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[investigatory synth music]

The joy of non-diegetic subtitles

This is a screenshot from the third episode of the fourth and current season of The Expanse. That’s Amos, one of the series’ main characters, with his back to the screen, surveying the wreckage of a spacecraft that came hurtling down to this questionably habitable planet at the opening of episode one. We already know something is amiss, and if you’ve read Cibola Burn, the book on which this season is largely based, you know the anger and heartbreak yet to come.

As is often the case, mere note symbols aren’t used in the subtitles to signal what the score, by Clinton Shorter (District 9, Colony), is offering up in terms of emotion and narrative. Here, even the standard “[moody music]” apparently wouldn’t do. At some point along the production Gantt chart, someone wrote and presumably someone else approved a description, “[investigatory synth music],” that is so literal (the characters are, indeed, investigating, and the music is, indeed, quite evidently performed on synthesizers) that it transcends its own literalness and suggests a whole new genre. (One that would retroactively include, for example, the entire run of The X-Files.)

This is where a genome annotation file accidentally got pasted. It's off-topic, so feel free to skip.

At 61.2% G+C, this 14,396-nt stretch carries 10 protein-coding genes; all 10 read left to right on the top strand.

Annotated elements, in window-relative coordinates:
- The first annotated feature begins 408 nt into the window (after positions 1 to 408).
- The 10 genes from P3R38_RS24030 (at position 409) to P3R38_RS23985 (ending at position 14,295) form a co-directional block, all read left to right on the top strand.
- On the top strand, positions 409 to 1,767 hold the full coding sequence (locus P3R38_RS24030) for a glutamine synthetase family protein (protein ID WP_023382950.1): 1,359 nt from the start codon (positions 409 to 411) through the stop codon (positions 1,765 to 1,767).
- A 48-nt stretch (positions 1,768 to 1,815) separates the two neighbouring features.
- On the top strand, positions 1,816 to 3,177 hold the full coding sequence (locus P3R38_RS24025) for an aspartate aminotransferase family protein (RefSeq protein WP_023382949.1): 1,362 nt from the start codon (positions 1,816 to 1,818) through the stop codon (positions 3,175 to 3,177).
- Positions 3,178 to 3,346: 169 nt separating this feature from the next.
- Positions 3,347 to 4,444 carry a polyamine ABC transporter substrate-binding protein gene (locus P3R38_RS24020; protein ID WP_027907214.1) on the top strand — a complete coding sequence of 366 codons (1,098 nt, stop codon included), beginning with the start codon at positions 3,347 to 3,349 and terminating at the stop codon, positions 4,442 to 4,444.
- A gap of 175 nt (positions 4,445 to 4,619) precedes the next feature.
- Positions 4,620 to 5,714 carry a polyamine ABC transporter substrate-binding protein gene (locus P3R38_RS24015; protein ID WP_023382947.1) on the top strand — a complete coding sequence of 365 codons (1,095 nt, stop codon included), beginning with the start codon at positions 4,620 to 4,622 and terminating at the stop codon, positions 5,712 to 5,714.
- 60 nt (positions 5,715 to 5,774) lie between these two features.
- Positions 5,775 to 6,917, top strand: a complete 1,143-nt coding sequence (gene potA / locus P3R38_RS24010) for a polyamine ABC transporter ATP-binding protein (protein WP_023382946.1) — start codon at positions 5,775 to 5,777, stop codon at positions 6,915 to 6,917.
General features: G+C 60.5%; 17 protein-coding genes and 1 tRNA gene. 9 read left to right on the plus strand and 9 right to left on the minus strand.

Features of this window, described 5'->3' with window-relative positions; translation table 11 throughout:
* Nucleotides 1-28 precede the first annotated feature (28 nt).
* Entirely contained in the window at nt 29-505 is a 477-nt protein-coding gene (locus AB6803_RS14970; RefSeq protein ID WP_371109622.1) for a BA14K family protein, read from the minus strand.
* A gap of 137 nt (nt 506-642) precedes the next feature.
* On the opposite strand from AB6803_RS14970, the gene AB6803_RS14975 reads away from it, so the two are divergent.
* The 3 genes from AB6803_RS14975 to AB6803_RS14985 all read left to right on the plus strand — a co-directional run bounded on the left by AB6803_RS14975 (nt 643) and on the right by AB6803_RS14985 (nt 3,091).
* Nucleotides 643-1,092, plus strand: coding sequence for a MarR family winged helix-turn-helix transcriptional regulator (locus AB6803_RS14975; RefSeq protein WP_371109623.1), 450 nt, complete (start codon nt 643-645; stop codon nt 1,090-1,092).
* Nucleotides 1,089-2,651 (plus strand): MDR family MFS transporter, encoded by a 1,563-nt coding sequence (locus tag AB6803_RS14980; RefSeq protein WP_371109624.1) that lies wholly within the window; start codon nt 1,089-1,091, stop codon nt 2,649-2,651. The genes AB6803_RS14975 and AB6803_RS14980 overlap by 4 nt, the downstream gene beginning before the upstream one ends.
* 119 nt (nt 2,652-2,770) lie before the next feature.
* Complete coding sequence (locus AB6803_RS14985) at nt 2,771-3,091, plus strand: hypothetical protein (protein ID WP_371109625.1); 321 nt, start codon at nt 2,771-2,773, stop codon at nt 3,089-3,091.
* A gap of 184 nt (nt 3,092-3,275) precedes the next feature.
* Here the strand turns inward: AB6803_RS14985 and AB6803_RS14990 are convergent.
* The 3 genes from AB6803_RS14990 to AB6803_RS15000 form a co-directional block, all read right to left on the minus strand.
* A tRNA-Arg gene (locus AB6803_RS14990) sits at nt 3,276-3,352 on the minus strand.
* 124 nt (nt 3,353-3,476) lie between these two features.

The moment also reminded me of a comment by one of the two writers who, under the shared pseudonym James S.A. Corey, write the Expanse books and collaborate on their translation from page to screen. This is Ty Franck speaking, and the Daniel is Daniel Abraham, Franck’s co-author: “I know Daniel had a real epiphany when he realized that all the prose tricks to convey the emotional state of a scene could be replaced with a good musical score. And I love finding ways to lay a scene out for the camera instead of a reader. Cameras are very literal. It’s a completely different way to think of story.”

By Marc Weidenbaum

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